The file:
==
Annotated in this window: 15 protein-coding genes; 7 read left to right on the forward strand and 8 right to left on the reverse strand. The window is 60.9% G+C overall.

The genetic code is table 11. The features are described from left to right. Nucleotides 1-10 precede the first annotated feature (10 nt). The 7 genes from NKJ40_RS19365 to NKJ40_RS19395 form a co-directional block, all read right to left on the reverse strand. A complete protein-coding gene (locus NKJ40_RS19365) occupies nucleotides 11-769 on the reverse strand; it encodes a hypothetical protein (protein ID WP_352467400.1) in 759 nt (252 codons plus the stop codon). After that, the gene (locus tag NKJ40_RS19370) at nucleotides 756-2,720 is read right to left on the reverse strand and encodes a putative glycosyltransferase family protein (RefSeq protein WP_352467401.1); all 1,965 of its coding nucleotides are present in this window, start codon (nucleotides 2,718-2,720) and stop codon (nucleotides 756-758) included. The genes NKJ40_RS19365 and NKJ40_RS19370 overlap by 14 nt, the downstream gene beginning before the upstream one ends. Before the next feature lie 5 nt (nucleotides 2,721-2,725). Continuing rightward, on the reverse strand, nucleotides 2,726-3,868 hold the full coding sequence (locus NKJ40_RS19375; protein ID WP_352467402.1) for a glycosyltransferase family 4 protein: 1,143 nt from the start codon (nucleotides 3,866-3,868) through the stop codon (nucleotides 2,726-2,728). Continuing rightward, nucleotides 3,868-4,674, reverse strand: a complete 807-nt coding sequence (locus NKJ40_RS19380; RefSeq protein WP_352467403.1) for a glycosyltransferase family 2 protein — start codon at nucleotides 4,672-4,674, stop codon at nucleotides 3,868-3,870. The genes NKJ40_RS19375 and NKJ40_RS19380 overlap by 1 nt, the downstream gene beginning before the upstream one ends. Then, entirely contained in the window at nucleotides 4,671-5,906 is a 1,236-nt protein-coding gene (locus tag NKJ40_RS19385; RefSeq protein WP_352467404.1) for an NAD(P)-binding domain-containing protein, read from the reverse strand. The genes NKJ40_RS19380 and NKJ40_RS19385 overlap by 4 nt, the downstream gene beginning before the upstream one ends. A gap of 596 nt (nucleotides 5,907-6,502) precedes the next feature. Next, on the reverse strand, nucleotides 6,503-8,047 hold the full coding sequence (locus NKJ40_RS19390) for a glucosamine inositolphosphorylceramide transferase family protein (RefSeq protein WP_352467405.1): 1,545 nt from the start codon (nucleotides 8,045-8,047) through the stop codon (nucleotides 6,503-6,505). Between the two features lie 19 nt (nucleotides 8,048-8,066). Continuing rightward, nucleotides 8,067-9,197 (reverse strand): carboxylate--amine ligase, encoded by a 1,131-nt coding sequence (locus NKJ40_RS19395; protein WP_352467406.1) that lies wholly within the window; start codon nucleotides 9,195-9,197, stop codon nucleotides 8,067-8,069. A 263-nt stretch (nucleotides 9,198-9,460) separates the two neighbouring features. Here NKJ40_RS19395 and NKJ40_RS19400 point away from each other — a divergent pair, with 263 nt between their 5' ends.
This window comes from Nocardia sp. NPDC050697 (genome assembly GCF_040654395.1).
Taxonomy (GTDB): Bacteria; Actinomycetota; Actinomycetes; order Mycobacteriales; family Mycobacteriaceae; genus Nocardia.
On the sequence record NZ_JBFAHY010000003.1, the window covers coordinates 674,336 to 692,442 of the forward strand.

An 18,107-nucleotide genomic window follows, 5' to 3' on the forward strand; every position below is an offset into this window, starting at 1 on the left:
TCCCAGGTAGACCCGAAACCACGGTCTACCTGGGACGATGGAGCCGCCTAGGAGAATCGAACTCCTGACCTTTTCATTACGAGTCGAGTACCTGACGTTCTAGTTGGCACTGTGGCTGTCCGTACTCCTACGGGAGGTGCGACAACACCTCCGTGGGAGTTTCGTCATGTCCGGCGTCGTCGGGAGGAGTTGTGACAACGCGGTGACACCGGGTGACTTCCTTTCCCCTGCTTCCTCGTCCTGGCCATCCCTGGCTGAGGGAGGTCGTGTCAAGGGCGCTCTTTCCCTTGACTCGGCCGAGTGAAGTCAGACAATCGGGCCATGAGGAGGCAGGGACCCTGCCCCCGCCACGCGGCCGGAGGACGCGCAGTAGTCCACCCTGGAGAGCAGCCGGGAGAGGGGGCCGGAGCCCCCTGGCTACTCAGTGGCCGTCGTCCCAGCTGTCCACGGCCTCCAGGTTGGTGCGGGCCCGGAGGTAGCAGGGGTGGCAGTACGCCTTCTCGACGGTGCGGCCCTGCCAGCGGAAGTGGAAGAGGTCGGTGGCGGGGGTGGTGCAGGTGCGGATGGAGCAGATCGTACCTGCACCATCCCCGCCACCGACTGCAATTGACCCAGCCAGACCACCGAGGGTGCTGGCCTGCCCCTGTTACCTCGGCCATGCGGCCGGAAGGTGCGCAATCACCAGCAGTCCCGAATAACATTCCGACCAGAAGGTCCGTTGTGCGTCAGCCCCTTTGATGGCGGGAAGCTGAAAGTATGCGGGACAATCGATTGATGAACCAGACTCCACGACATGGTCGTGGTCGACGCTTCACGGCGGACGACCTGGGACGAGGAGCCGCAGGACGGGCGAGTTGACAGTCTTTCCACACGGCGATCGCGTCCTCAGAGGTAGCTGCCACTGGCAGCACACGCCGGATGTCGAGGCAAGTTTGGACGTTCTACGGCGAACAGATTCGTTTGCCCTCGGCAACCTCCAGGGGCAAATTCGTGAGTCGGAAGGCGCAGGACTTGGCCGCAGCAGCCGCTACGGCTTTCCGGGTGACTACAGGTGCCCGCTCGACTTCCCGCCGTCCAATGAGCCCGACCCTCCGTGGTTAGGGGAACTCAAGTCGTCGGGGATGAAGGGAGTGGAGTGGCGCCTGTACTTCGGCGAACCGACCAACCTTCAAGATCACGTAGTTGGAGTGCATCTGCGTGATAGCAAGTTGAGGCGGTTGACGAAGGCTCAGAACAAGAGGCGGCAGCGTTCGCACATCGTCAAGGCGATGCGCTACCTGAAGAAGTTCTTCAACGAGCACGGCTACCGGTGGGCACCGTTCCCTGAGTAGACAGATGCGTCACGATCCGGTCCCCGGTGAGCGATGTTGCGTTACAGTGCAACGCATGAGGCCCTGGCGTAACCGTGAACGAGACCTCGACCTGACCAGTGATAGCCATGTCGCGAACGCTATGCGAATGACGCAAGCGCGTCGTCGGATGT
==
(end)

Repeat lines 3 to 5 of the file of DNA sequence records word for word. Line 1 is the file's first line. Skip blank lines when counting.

This window comes from Nocardia sp. NPDC050697 (genome assembly GCF_040654395.1).
Taxonomy (GTDB): Bacteria; Actinomycetota; Actinomycetes; order Mycobacteriales; family Mycobacteriaceae; genus Nocardia.
On the sequence record NZ_JBFAHY010000003.1, the window covers coordinates 674,336 to 692,442 of the forward strand.